In May, the National Library of Medicine (NLM) hosted two events that highlight how the Library promotes National Institutes of Health (NIH) outreach efforts to diverse communities.
Native Hawaiian Health
The Hokule'a is an iconic double-hulled canoe from Hawaii that is on a journey of 47,000 nautical miles around the world. It will stop at 85 ports in 26 countries, including landing in Old Town Alexandria, Virginia, on May 15, 2016.
During that stop, Nainoa Thompson, master navigator of the Hokule'a, keynoted a special presentation on Native Hawaiian health at the NLM. Thompson told a packed audience in the Library's Lister Hill Auditorium about:
- The rich history of deep sea voyaging, exploration, and oceanic way finding
- The indigenous system of orientation and navigation at sea
- Efforts to use these experiences to revitalize Native Hawaiian culture and health
He explained the symbiotic relationships between land, sea, sky, and people, and their cultural, ecological, and personal health.
Follow the journey of the Hokule'a at Hokulea — Polynesian Voyaging Society.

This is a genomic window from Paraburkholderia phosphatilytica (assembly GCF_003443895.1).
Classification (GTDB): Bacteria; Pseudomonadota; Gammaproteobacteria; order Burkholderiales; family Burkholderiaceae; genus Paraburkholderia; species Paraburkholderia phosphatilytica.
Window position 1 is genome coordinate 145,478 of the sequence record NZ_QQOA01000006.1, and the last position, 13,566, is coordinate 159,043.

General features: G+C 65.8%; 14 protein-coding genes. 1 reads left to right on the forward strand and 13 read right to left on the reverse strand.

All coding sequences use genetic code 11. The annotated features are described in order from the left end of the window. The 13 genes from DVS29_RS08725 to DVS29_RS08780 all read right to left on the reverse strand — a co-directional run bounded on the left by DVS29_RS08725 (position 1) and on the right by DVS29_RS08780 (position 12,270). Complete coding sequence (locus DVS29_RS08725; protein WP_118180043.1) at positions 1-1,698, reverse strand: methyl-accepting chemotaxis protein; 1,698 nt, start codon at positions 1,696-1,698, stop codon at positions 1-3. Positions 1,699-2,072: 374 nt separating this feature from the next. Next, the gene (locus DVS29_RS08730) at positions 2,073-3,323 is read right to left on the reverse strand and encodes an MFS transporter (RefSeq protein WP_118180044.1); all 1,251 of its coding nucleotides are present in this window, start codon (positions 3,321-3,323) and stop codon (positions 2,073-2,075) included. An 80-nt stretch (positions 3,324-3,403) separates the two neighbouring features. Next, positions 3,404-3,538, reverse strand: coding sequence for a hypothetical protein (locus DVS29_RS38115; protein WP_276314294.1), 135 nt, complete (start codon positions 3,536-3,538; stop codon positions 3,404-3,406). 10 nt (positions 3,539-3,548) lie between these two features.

Science Pathfinders Day
NIH was the site of the Third Annual Science Pathfinders Day. The event, sponsored by the NLM, the Friends of the NLM, and Mentoring in Medicine (MIM), seeks to promote diversity in the biomedical workforce. It brings hundreds of middle and high school students from the Washington, D.C., metropolitan area to the NIH campus to hear NIH scientists and researchers tell about the work they do and the scientific process.
MIM is a national nonprofit organization that has reached more than 50,000 parents, students, and educators since 2008 with in-class and after-school electives focused on bringing science to inner-city and rural public schools. Funded in part by the NLM, MIM has organized programs in New York; Washington, D.C.; Florida; Maryland; Montana; Michigan; and Georgia. To learn more about MIM, visit Mentoring in Medicine's website.
Glen P. Campbell, Chairman
Friends of the National Library of Medicine